Lions Ride Giraffe’s Back While Hunting

Lions Ride Giraffe’s Back While Hunting


Lions climb on the back of a giraffe.

Towering above the trees of the savannah and constantly snacking, giraffes often appear unfazed by life around them — as few predators pose a threat to these impossibly tall animals. But as recent footage from Kruger National Park shows, they aren’t as untouchable as one might think.

In the incredible video, a lioness can be seen practically riding on the back of an adult male giraffe, while four others attack its hind legs. But the whole encounter was so calm that it almost looked like a dad giving his kids a piggyback ride.

Francois Pienaar, the safari guide who captured the encounter at the Klaserie Game Reserve called it “the best sighting in my guiding career!”

Pienaar and his group had been following the lions that morning when they spotted the giraffe. He described the scene to Latest Sightings:

“We sat quietly in the vehicle as we watched the lions stalking this old bull. After about 20 minutes of stalking, the chase was on! We raced in behind the lions, to see the action happening and hoping the lions would catch the big animal and bring it down.”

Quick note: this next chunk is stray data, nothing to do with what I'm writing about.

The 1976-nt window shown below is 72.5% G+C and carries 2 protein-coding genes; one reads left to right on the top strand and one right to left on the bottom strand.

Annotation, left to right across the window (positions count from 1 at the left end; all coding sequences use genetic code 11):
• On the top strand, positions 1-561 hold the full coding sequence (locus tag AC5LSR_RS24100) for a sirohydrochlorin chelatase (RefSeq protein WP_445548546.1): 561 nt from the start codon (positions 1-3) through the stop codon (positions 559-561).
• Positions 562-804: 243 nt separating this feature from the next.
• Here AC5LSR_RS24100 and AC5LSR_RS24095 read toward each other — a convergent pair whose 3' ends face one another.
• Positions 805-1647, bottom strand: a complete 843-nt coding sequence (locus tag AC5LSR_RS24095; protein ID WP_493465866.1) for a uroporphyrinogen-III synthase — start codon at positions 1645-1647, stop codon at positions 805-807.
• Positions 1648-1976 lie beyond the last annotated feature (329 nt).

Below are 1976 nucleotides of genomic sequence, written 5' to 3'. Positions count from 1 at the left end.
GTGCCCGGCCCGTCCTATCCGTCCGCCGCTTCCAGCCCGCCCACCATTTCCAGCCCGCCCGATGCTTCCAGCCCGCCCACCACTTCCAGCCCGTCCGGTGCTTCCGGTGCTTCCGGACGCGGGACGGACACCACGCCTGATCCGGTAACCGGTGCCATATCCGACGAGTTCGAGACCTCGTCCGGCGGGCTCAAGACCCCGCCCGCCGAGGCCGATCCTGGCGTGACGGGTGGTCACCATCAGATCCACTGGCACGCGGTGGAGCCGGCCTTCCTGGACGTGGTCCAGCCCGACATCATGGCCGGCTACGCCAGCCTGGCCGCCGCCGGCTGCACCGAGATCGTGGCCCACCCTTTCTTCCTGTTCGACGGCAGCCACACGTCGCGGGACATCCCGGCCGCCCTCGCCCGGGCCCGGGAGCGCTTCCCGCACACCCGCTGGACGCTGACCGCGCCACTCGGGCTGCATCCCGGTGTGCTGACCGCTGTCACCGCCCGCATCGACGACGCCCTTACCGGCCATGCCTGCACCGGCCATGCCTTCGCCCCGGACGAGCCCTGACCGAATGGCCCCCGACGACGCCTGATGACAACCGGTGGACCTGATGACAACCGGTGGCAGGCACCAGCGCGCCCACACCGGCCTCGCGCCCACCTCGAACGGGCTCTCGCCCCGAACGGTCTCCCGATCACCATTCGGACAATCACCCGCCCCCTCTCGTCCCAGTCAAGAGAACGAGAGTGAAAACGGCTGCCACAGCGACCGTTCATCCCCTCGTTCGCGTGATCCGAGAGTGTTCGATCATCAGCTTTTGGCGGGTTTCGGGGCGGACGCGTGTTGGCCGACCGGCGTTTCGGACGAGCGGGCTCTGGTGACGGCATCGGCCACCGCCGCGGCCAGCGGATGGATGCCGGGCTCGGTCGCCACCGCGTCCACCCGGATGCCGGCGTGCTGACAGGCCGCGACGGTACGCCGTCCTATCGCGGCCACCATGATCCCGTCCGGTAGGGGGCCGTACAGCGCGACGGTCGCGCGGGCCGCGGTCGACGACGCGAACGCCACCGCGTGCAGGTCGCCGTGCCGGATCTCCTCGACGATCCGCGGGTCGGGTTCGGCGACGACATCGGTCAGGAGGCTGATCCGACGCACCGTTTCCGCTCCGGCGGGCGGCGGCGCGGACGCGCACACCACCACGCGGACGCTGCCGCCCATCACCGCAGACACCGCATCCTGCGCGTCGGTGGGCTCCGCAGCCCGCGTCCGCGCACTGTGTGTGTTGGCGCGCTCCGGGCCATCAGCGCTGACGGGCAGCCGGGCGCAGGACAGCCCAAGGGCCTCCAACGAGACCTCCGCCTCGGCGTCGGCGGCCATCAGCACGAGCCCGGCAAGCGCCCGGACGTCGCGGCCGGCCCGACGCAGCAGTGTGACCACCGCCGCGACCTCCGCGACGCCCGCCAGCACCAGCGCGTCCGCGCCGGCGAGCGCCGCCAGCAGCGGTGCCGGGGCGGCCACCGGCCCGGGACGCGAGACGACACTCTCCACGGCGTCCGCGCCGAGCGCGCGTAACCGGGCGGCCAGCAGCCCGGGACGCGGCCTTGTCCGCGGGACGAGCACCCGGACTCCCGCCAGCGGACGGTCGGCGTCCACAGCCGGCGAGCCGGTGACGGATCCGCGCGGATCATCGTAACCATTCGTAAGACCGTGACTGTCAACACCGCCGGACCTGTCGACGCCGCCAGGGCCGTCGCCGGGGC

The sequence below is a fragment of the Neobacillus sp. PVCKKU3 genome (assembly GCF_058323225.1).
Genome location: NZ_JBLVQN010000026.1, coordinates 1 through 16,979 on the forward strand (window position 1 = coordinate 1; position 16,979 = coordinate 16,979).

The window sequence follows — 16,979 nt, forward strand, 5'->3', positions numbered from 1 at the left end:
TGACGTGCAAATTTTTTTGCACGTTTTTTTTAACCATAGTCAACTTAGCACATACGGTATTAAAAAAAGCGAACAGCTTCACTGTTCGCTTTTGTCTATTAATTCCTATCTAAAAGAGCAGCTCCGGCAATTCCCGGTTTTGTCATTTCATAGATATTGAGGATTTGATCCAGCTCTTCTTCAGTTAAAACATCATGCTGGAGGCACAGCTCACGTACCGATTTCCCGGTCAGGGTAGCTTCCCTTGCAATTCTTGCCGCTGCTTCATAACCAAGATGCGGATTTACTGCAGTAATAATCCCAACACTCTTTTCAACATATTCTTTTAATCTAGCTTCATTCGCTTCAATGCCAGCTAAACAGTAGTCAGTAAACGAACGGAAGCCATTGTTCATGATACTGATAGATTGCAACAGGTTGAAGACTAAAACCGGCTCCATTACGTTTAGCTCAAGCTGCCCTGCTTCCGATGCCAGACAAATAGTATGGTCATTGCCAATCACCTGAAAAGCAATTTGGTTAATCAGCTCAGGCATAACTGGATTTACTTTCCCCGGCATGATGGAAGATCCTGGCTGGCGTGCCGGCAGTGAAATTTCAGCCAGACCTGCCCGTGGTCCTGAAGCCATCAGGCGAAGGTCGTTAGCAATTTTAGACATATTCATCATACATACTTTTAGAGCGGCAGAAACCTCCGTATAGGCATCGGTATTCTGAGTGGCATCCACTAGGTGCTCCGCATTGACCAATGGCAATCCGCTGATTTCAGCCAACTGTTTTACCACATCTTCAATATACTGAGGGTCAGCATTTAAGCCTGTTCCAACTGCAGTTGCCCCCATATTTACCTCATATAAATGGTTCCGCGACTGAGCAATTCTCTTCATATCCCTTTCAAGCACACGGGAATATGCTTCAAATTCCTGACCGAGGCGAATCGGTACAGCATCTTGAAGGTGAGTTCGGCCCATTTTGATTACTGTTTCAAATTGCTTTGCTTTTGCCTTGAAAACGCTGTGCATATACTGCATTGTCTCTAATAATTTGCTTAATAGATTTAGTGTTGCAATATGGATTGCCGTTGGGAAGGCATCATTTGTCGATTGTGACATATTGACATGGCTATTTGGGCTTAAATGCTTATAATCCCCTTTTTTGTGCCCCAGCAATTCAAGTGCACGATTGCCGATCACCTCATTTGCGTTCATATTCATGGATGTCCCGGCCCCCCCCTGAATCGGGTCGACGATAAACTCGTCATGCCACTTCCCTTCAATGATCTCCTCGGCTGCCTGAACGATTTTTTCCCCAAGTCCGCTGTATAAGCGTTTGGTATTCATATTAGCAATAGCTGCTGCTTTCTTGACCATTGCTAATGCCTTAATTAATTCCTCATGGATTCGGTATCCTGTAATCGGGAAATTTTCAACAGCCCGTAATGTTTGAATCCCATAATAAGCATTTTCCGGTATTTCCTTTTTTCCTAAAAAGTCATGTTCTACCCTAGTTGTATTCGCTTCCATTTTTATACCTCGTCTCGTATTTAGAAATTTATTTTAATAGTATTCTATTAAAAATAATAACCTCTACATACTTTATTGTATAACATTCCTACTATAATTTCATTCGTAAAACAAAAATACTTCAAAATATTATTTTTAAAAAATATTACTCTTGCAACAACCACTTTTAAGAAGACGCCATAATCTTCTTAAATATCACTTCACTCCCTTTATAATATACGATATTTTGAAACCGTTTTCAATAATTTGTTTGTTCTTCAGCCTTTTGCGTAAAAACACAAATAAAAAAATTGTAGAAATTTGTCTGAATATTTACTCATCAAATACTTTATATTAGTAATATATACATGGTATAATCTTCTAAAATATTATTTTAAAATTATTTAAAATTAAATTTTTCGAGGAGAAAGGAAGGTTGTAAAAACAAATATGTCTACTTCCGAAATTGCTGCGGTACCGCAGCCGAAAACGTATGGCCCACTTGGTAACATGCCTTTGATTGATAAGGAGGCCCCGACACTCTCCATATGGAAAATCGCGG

Lions climb on the back of a giraffe in Kruger National Park.

“As we tried to stay with these lions we saw some of the individuals grab at the legs and one female jumping on the back of the giraffe. With a big struggle and to our amazement, the lions finally got the giraffe to a stop and [continued to try] to bring it to the ground.”

The old bull giraffe, fighting to stay standing, managed to throw the lions off his back and fought his way out by trying to stomp on the lions.

After about 5 hours the lions finally gave up and the old bull lived to see another day.”

Lions are just about the only predators that can take down an adult giraffe — but doing so is no easy feat. With fully grown males standing up to 19 feet tall, giraffes are the tallest living terrestrial animals. Their necks alone can stretch up to 8 feet long!

A single lion has absolutely no chance of taking one on by itself, though a coordinated pride has a better chance of getting one to the ground where they can access the jugular. If they succeed, the massive meal can last for up to a week. But it’s risky business as giraffes defend themselves with kicks powerful enough to kill a lion.

While this old bull managed to fend off the hungry predators, younger giraffes aren’t always so lucky. In fact, lions (as well as hyenas, leopards and wild dogs) regularly prey on giraffe calves, and only 25% of newborn giraffes survive to adulthood.